The inkling is that this is cool--way cool--but something more is waiting!
And I can hardly wait!


Saturday, February 1, 2014

My word for the year (and next year...and the next)


Beve and I drove down to the old cabin today that my grandparents bought right after World War II. The picture above is of the original cabin, and from this view, hasn't changed much in my life-time. One can only barely see the electric light mounted on the worn shake siding and it's impossible to know that not only electricity but that new-fangled thing called plumbing runs things inside now. From here, I can imagine a metal bucket on the corner of the porch just hauled up from the well, a dipper hanging on the post where we'd drink whenever we had a thirst for refreshment or needed to brush our teeth. Under the house, through that blue-trimmed door, is a real cellar, with a dirt floor and all kinds of tools, bats, basketballs, volleyballs, stuff I can't even begin to name. It has a particular smell, that cellar: it always smells cool and damp, but like childhood to me, no matter what time of year, no matter how old I am.

Our errand today was delivering a refrigerator we've had sitting in our carport for the last six months. We meant to take it there last summer but life has a way of getting in the way. You know how these things go. This morning Beve got up, looked at the clear sky and said, let's do it. So we did. It's not that long a drive to our cabin, but always feels like a lifetime away. Maybe a lifetime back, perhaps. I'm just so assaulted with memories, even on a short errand as today way. I walked around taking pictures and my life comes rushing back.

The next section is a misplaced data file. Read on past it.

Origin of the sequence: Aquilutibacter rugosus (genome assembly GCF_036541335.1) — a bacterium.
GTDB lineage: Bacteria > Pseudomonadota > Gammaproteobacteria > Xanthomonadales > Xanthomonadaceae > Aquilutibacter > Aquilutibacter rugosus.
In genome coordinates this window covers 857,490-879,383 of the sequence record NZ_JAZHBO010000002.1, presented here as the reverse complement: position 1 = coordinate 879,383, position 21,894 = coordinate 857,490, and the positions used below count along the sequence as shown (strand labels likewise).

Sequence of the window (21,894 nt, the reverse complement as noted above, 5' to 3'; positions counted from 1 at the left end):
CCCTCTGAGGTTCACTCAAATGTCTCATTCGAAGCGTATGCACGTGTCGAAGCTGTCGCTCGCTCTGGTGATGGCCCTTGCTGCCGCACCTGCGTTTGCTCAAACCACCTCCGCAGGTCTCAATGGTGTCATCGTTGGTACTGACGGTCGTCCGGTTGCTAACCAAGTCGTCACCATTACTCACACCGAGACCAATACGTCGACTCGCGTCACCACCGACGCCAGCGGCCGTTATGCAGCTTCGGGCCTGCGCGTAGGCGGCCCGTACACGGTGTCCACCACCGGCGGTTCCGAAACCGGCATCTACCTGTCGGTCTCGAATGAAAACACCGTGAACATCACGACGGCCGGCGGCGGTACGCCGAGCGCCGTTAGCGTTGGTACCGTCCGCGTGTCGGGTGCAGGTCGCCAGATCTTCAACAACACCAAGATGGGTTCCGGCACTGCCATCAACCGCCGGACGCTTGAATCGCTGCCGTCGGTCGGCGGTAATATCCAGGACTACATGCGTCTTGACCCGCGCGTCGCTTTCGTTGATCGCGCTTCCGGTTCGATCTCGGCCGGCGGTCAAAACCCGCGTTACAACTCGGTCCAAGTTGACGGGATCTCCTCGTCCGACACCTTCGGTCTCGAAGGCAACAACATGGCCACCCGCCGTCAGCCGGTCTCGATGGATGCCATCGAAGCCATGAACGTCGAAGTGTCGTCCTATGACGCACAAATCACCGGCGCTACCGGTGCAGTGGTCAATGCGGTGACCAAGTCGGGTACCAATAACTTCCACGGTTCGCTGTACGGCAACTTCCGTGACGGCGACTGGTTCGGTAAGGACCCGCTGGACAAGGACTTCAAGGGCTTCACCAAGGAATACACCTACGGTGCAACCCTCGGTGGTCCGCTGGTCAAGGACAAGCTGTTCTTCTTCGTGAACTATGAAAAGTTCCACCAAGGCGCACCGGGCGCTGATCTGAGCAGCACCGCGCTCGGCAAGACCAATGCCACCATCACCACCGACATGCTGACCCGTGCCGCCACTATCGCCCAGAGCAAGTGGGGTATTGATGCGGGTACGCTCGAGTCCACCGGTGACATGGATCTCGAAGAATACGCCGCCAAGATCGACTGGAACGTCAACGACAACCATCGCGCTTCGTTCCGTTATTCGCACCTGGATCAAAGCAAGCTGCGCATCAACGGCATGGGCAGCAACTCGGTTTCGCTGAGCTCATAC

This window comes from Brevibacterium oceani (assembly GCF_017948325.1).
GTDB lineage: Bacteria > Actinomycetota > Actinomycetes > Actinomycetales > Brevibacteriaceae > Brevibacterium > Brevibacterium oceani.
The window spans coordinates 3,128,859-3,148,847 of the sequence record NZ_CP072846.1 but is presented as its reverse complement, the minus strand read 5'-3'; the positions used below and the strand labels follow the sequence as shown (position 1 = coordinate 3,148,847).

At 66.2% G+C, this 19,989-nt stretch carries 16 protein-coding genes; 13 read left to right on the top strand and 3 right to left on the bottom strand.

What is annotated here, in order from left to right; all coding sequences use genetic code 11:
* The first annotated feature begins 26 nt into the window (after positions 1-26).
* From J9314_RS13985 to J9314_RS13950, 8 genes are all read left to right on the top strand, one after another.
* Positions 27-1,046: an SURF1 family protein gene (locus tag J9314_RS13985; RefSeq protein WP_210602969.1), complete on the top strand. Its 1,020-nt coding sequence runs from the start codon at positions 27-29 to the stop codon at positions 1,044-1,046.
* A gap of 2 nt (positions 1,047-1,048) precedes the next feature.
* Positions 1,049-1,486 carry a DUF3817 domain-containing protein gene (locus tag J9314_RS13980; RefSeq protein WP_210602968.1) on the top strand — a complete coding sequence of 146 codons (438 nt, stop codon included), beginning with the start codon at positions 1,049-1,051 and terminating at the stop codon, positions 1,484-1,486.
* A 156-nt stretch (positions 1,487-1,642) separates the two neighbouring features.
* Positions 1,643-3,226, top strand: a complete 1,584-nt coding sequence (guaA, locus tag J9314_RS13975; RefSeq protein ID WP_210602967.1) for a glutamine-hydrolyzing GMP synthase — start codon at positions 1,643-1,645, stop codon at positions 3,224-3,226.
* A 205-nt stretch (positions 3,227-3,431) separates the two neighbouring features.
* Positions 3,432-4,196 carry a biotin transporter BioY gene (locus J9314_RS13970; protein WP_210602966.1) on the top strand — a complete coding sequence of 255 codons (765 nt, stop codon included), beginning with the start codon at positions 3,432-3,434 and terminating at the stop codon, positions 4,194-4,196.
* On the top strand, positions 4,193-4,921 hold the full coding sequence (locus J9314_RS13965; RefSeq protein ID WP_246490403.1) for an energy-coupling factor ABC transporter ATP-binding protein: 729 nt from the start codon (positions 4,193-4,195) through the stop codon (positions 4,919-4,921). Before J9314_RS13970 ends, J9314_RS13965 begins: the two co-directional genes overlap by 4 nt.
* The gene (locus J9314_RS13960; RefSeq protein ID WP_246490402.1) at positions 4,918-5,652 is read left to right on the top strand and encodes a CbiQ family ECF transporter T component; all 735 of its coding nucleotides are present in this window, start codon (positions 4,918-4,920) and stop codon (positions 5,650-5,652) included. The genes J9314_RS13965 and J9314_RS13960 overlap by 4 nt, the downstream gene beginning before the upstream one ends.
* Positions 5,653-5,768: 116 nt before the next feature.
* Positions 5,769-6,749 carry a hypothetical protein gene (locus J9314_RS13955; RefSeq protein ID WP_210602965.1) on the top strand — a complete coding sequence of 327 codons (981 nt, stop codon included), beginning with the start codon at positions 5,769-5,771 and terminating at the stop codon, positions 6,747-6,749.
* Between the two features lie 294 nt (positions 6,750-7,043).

Beve and I had a great conversation on the drive. We've always been good communicators in the car. When our children were small, we had our best conversations driving across the state to the grandparents' houses. They'd fall asleep and we'd talk--for hours. Nothing to distract us. Even now, when we don't have children dangling from hips or bumping into us with need, we buckle our seat-belts and words flow between us.

Like many people I know, Beve has been thinking he wants a word to concentrate on this year. He's been batting around a few words for the entire month of January without settling on one. So we talked about that. I told him that I've never thought of a single word because every year, every time it's suggested, the same word (or a synonym thereof) comes to mind. The word is SURRENDER. Those of you most familiar with me are probably nodding and smiling right now. Thinking, "Of course, it's what she's always going on about."

It's true. Surrender is where everything starts for me. "You know what the most powerful word in the Bible is (for me)?" I asked Beve. He likes that kind of guessing game. He always says the most outlandish thing he can think of, just to make me laugh. Like, "pomegranate" or "Leveticus." As usual, I rolled my eyes and laughed.
"Nevertheless," I said. "It's Nevertheless. And it's not even in the newest translations--but the idea is."

It's the Nevertheless that Jesus says in the Garden of Gethsemane. It's the Nevertheless of His surrender. He'd been praying, praying with such intensity that He was sweating blood. Sweating blood--that's what the scripture tells us. Now I don't know about you, but I've NEVER prayed that hard. I've never done ANYTHING that hard. I don't even know what that would be like. But Jesus did.